The opinion of the court was delivered by: HARRY LEINENWEBER, District Judge
MEMORANDUM OPINION AND ORDER
Plaintiff Peggy Bankhead (hereinafter, "Plaintiff") filed a
complaint against Defendant Waukegan School District
(hereinafter, the "District") alleging employment discrimination
based on race under Title VII of the Civil Rights Act of 1964,
42 U.S.C. § 2000e et seq. Before the Court is the Defendant's
Motion for Summary Judgment. For the following reasons, the
motion is granted.
Plaintiff, an African American, was a Paraprofessional/Special
Education Assistant in the District's Alternative Behavior
Disorder Student Support/Hearing Impaired Center (the "ABDSSC").
Her employment with the District was brief. She was hired in
February 2001 and terminated on May 31, 2001. Throughout the
duration of Plaintiff's employment, Frederick Howard (an African
American) was the Associate Superintendent of Human Resources and
ultimately responsible for hiring and firing Plaintiff.
Plaintiff's supervisor, Charlene Johnson (Caucasian), and former Deputy
Superintendent, Myron Dagley (Caucasian), interviewed Plaintiff
and recommended her hiring. Both also eventually recommended
Plaintiff's termination. A Paraprofessional's principal job
duties include assisting certified classroom teachers, while
attending to the special needs of students at the ABDSSC.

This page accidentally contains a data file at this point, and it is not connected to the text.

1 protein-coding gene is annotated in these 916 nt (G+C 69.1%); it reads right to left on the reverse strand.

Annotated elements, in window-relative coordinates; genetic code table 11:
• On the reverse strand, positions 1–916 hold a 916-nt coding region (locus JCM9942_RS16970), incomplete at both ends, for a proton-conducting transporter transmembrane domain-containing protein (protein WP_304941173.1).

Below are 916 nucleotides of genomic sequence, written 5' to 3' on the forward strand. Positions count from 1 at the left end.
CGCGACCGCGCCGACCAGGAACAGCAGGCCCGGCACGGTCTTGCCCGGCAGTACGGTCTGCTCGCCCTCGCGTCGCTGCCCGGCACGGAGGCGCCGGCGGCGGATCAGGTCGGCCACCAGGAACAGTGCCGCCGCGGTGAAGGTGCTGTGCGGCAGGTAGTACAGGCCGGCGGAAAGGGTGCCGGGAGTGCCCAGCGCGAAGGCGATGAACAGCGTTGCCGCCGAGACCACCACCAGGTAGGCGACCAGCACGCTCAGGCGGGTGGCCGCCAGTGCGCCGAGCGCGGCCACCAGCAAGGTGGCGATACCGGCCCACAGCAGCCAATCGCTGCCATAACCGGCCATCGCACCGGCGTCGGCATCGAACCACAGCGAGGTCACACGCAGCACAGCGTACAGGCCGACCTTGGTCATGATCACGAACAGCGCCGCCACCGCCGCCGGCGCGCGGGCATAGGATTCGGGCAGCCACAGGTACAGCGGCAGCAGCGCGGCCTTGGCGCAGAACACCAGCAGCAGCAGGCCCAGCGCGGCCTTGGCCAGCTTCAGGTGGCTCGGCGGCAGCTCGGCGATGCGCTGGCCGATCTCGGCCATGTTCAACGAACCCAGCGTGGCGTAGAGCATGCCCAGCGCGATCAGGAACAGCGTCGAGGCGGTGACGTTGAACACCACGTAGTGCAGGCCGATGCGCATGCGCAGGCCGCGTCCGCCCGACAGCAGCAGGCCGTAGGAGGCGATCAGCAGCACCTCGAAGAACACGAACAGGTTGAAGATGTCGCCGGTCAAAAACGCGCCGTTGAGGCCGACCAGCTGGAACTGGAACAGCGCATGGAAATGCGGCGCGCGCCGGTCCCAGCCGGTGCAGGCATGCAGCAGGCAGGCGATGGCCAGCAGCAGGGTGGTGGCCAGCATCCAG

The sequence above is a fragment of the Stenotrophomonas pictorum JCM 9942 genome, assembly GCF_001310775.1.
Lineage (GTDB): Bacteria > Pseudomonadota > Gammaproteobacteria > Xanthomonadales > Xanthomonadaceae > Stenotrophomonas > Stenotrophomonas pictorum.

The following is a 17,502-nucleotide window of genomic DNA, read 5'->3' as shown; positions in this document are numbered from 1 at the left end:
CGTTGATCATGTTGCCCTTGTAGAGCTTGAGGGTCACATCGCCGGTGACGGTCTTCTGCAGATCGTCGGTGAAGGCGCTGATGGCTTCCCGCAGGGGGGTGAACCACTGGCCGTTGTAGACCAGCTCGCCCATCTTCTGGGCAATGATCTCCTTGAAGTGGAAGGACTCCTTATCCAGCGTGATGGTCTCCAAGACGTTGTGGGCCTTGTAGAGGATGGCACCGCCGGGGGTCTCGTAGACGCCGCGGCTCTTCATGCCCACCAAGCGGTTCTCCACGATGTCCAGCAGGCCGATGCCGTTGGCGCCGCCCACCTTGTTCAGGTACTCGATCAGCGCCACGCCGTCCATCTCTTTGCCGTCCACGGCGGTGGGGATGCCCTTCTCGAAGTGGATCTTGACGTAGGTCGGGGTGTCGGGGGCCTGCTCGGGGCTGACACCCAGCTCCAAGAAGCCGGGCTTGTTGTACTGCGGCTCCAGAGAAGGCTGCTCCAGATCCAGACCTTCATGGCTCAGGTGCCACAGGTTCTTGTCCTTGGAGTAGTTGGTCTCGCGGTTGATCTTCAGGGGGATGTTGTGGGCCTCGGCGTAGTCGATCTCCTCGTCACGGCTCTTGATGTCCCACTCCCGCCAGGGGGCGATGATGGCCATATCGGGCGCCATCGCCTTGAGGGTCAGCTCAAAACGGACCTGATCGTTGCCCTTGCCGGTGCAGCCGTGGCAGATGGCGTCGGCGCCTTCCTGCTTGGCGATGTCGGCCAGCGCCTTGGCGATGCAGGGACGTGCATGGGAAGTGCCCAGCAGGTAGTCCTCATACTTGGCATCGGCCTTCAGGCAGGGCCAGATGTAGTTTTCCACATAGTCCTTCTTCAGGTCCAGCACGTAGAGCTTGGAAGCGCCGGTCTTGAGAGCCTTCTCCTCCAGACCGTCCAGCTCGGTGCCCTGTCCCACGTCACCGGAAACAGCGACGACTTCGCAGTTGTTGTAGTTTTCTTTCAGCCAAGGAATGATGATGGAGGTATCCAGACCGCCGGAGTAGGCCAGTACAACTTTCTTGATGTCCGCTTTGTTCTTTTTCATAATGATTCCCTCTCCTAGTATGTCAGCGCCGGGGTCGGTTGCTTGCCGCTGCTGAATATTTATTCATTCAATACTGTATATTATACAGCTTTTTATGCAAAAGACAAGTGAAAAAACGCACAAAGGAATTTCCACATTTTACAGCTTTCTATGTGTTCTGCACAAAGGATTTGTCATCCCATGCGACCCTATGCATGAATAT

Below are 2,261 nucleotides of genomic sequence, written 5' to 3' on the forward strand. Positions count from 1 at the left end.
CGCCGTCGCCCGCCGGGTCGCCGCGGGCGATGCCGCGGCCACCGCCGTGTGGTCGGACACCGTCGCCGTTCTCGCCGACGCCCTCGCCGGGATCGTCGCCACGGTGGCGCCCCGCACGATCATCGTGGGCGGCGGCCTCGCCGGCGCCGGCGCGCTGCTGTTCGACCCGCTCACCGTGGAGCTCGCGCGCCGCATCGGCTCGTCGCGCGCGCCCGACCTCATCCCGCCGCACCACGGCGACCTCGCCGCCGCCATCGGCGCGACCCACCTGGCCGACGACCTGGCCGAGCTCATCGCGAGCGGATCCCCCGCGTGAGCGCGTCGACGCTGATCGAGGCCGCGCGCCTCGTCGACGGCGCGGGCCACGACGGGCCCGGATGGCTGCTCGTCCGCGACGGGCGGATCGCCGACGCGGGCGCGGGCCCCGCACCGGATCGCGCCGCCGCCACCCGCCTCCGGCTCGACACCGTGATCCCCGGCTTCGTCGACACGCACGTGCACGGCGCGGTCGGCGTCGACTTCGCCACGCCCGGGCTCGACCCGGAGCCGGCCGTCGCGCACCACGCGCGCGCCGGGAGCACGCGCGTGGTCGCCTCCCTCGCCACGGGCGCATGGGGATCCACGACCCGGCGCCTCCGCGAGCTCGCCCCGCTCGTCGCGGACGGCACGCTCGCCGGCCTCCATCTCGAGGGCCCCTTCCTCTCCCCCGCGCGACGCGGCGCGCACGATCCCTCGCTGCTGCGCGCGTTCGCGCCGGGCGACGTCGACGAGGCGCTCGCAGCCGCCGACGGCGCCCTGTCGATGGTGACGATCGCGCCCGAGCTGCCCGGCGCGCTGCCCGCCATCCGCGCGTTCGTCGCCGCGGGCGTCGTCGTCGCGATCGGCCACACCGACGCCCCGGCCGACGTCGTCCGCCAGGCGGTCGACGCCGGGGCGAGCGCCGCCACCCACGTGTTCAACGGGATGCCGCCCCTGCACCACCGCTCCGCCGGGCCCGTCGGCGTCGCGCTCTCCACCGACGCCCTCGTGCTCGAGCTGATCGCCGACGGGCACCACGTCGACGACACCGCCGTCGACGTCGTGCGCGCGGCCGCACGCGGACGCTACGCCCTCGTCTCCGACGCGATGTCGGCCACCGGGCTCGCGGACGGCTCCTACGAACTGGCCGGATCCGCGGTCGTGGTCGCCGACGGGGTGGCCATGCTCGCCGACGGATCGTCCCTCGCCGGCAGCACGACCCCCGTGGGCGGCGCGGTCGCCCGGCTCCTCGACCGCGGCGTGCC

Plaintiff's short tenure with the District was tumultuous. In
March, after Plaintiff began work in the ABDSSC, Johnson received
several complaints concerning Plaintiff's interaction with
students. Johnson's affidavit indicates two specific instances,
although no other documentation reflects these complaints.
(Johnson Aff. ¶¶ 8, 9). Johnson communicated these complaints to
Plaintiff, who denied any wrongdoing on her part. On April 8,
2001, however, teacher and coworker Kenneth Roznowski submitted
his required paraprofessional evaluation of Plaintiff, giving her
an excellent rating in all categories.
On April 25, 2001, Johnson wrote a supervision note (or,
write-up) concerning a specific incident involving Plaintiff and
several students, and shared the note in a meeting with
Plaintiff. Johnson did not witness the incident, but received
complaints from the students involved in the incident. The note
stated that an unnamed staff member overheard and confirmed
Plaintiff's derogatory comments specifically, "[y]our mama's a
bitch" and "[y]ou are just a sent off" aimed at the students.
In the note, Johnson stated that appropriate professional behavior "includes not
arguing with students or using inappropriate language." (Def.
56.1, Exh. G). After meeting with Johnson, Plaintiff handwrote
over the note, "Never will I sign this. This is a lie." Her
position is that she admits that an incident with the complaining
students occurred, but denies making the comments and that the
characterization of events was fabricated.
Johnson's second supervision note reprimanding Plaintiff
occurred on May 16, 2001. On that day, Plaintiff was in a
classroom with an ABDSSC student who was acting in a negative
fashion. Plaintiff and the student exchanged words and
eventually, a security guard and Johnson directed Plaintiff to
leave the classroom. Plaintiff did not leave and the security
guard carried her out of the room. (Davis Aff. ¶¶ 4-8; Pl. Dep.
at 51). Johnson's note and other testimony differ from
Plaintiff's account of the incident. In Johnson's version of the